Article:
Greenberg: Finer Grinds of Green Mountain Deal

Now that Starbucks has agreed to use Green Mountain’s Keurig system for its push into single-serve, giving the stocks of both a caffeinated jolt. A few key points:


The economics of the deal have not been disclosed; that means there is no way to know just how much the Starbucks relationship, which shifts into gear this fall, will contribute to Green Mountain’s earnings . So far, Green Mountain hasn’t said.

The multi-year deal is not exclusive. Jeff Hansberry, president of Starbucks Global Consumer Products Group, told me this morning that Starbucks is “still exploring other opportunities” in single serve. “There’s a long and wide runway for growth in the single-serve space,” he says.

Patents start to expire next year on the current Keurig system and K-Cups. Green Mountain recently started talking about new technology and patents. Does this deal apply to the new technology? “We’re still working through details on that,” Hansberry said.

This isn’t Starbucks first foray into single-serve. It originally was part of the Tassimo system through a now dead distribution deal with Kraft. How will this single-serve be different than Tassimo? “The Keurig machine has a huge installed base,” Hansberry says.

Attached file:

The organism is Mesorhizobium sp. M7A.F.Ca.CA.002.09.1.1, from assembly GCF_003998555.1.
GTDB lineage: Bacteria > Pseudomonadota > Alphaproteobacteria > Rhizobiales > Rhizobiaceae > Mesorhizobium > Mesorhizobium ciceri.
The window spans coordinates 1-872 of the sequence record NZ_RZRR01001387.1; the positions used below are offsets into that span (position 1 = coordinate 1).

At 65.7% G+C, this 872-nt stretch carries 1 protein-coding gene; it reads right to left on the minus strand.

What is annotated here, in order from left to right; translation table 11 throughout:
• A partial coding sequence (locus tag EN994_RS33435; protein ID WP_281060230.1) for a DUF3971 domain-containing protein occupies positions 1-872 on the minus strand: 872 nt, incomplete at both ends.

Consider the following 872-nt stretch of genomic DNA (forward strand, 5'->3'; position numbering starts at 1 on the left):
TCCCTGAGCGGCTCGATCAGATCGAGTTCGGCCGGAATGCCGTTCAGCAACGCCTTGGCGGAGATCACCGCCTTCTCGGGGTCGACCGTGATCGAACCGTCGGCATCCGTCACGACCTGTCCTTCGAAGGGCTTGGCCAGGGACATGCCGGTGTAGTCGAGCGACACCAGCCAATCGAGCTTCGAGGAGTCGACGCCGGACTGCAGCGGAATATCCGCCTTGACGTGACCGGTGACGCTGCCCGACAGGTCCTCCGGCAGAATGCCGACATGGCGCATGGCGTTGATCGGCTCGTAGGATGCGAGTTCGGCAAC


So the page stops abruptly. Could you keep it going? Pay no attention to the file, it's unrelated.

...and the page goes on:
In addition:

There will be multiple Starbucks flavors.

Distribution will be handled by Starbucks, not Green Mountain.

It’s unclear how much Starbucks’ K-Cups will cannibalize Green Mountain’s.

Before the deal, JP Morgan analyst John Ivankoe, was telling his clients that he believes single-service will be incremental to Starbucks store sales but could easily be a $1 billion in revenue business in the U.S. alone, translating to $300 million of operating income, or 27 cents a share.

As for Green Mountain, Janney Montgomery Scott — the big bull on the stock — is speculating that the deal could add 30 cents a share to annual earnings. While not changing estimates, analyst Michael Pinheiro boosted his fair value target to $90 from $62.

My take: Both companies are winners, but without knowing the economics of the deal it's impossible to know for sure how it will filter down to their bottom lines.

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